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22 Results

BoC–BoE Sovereign Default Database: What’s new in 2021?

Staff Analytical Note 2021-15 David Beers, Elliot Jones, Zacharie Quiviger, John Walsh
The BoC–BoE database of sovereign debt defaults, published and updated annually by the Bank of Canada and the Bank of England, provides comprehensive estimates of stocks of government obligations in default.

BoC-BoE Sovereign Default Database: What’s New in 2020?

Staff Analytical Note 2020-13 David Beers, Elliot Jones, John Walsh
The Boc–BoE database of sovereign debt defaults, published and updated annually by the Bank of Canada and the Bank of England, provides comprehensive estimates of stocks of government obligations in default. The 2020 edition includes a new section examining the scale of domestic arrears in 2018.

BoC–BoE Sovereign Default Database: Methodology, Assumptions and Sources

Technical Report No. 117 David Beers, Elliot Jones, John Walsh
Until recently, few efforts have been made to systematically measure and aggregate the nominal value of the different types of sovereign government debt in default. To help fill this gap, the Bank of Canada (BoC) developed a comprehensive database of sovereign defaults that is posted on its website and updated in partnership with the Bank of England (BoE).

A Macroprudential Theory of Foreign Reserve Accumulation

Staff Working Paper 2019-43 Fernando Arce, Julien Bengui, Javier Bianchi
This paper proposes a theory of foreign reserves as macroprudential policy. We study an open-economy model of financial crises in which pecuniary externalities lead to overborrowing, and show that by accumulating international reserves, the government can achieve the constrained-efficient allocation.

The BoC-BoE Sovereign Default Database: What’s New in 2019?

Staff Working Paper 2019-39 David Beers, Patrisha de Leon-Manlagnit
Until recently, few efforts have been made to systematically measure and aggregate the nominal value of the different types of sovereign government debt in default. To help fill this gap, the Bank of Canada (BoC) developed a comprehensive database of sovereign defaults that is posted on its website and updated in partnership with the Bank of England (BoE).

Macroprudential FX Regulations: Shifting the Snowbanks of FX Vulnerability?

Can macroprudential foreign exchange (FX) regulations on banks reduce the financial and macroeconomic vulnerabilities created by borrowing in foreign currency? To evaluate the effectiveness and unintended consequences of macroprudential FX regulations, we develop a parsimonious model of bank and market lending in domestic and foreign currency and derive four predictions.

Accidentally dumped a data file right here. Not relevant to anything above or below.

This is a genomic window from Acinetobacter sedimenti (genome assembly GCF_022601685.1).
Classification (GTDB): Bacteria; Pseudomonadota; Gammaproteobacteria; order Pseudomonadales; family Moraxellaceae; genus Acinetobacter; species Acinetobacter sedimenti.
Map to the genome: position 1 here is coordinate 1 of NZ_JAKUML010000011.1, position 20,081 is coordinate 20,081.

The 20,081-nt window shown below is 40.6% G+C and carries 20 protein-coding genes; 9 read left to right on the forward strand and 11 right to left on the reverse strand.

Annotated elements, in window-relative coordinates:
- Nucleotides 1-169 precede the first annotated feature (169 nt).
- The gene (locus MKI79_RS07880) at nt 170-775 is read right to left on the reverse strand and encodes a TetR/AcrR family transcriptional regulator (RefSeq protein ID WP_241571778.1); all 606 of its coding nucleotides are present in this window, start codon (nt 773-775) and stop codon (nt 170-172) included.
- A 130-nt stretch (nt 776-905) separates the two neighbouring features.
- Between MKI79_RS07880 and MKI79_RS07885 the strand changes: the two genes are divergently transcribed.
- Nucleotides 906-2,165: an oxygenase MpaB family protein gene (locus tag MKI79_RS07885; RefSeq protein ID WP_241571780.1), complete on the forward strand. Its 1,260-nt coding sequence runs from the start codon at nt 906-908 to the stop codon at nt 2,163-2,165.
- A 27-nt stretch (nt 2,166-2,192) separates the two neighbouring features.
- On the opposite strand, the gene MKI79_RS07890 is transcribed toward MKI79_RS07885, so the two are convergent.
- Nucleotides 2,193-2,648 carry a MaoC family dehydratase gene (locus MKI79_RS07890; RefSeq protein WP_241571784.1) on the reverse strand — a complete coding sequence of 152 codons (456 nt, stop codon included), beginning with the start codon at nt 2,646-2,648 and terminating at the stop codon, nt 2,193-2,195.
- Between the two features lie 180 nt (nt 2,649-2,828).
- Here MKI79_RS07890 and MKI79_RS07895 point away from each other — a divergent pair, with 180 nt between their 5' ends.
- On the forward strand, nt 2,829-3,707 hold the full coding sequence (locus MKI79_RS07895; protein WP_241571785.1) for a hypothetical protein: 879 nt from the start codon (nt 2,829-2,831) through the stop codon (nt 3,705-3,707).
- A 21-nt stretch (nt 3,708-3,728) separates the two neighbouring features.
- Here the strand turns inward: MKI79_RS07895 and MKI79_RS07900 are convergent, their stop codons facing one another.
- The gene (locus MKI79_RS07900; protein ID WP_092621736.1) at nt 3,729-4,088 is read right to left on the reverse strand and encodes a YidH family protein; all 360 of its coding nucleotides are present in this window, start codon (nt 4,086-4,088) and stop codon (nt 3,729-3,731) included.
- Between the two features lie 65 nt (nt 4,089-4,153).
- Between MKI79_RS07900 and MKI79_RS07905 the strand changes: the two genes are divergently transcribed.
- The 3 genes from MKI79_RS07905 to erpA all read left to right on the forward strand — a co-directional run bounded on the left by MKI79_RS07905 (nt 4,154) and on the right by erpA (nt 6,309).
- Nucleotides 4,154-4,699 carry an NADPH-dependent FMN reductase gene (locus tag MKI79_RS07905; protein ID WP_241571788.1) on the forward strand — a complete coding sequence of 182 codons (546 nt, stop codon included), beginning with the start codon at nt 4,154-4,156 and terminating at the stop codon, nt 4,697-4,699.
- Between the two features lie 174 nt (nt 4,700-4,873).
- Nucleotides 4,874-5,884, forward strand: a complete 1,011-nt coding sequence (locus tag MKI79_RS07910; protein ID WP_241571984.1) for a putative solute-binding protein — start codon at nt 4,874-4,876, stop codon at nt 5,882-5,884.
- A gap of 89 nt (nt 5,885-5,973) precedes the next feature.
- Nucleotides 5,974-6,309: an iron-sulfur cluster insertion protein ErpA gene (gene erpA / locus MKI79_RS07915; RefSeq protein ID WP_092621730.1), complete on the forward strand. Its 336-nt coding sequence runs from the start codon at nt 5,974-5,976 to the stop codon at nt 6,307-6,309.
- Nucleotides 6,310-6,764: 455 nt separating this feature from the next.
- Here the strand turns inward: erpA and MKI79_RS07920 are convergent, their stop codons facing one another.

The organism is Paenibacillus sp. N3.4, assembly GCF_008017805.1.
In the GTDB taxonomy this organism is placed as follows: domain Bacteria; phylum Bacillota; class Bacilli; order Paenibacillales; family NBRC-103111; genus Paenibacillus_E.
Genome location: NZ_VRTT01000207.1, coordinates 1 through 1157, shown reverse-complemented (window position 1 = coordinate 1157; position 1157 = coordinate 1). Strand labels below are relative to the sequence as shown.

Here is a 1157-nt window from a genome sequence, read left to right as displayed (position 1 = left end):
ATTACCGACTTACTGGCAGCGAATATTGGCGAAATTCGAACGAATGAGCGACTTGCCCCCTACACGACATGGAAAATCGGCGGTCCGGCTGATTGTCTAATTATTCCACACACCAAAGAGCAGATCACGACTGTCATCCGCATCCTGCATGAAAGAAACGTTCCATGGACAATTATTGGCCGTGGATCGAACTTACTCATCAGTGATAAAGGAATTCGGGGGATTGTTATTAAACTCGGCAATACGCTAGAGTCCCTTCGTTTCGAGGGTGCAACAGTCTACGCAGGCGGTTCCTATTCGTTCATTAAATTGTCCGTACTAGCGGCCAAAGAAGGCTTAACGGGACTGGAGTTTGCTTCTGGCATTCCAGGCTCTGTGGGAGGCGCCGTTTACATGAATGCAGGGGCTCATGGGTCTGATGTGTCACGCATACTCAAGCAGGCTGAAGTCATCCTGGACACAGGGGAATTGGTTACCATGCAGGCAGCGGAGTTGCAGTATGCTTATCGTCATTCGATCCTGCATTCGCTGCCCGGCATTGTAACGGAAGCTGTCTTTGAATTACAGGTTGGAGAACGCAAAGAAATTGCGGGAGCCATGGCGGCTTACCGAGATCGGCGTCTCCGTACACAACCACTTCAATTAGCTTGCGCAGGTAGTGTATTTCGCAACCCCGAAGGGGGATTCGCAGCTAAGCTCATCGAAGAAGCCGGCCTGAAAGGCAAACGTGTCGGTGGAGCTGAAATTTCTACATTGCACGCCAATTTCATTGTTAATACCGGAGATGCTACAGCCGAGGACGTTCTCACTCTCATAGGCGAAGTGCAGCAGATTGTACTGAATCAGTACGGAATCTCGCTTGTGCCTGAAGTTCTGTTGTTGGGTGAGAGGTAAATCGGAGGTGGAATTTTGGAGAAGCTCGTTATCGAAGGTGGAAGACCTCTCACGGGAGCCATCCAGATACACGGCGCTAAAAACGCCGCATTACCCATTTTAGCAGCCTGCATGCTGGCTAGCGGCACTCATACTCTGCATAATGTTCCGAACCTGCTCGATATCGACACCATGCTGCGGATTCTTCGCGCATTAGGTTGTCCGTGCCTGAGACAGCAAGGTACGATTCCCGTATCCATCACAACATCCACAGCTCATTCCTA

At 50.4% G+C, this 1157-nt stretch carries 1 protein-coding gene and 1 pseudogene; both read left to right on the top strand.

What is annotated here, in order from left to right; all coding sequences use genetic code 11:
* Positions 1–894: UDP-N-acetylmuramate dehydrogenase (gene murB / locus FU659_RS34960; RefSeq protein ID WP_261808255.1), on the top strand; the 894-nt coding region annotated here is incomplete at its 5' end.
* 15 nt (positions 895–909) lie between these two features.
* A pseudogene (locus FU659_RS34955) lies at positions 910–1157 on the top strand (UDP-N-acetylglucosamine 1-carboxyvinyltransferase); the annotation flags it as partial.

Assessing Vulnerabilities in Emerging-Market Economies

Staff Discussion Paper 2018-13 Tatjana Dahlhaus, Alexander Lam
This paper introduces a new tool to monitor economic and financial vulnerabilities in emerging-market economies. We obtain vulnerability indexes for several early warning indicators covering 26 emerging markets from 1990 to 2017 and use them to monitor the evolution of vulnerabilities before, during and after an economic or financial crisis.

The BoC-BoE Sovereign Default Database Revisited: What’s New in 2018?

Staff Working Paper 2018-30 David Beers, Jamshid Mavalwalla
Until recently, there have been few efforts to systematically measure and aggregate the nominal value of the different types of sovereign government debt in default. To help fill this gap, the Bank of Canada’s Credit Rating Assessment Group (CRAG) has developed a comprehensive database of sovereign defaults posted on the Bank of Canada’s website that now is updated in partnership with the Bank of England.

Cross-Border Bank Flows and Monetary Policy: Implications for Canada

Using the Bank for International Settlements (BIS) Locational Banking Statistics data on bilateral bank claims from 1995 to 2014, we analyze the impact of monetary policy on cross-border bank flows. We find that monetary policy in a source country is an important determinant of cross-border bank flows.
Content Type(s): Staff research, Staff working papers Topic(s): Financial institutions, Monetary policy JEL Code(s): F, F3, F34, F36, G, G0, G01
June 8, 2017

Canada’s International Investment Position: Benefits and Potential Vulnerabilities

While greater global financial integration is beneficial, the authors discuss how foreign capital inflows can also facilitate the buildup of domestic vulnerabilities and potentially lead to destabilizing reversals. Canada’s current international investment position is typical of advanced economies and will likely continue to act as an economic stabilizer. However, the growth and composition of Canada’s international investment position warrant continued monitoring.
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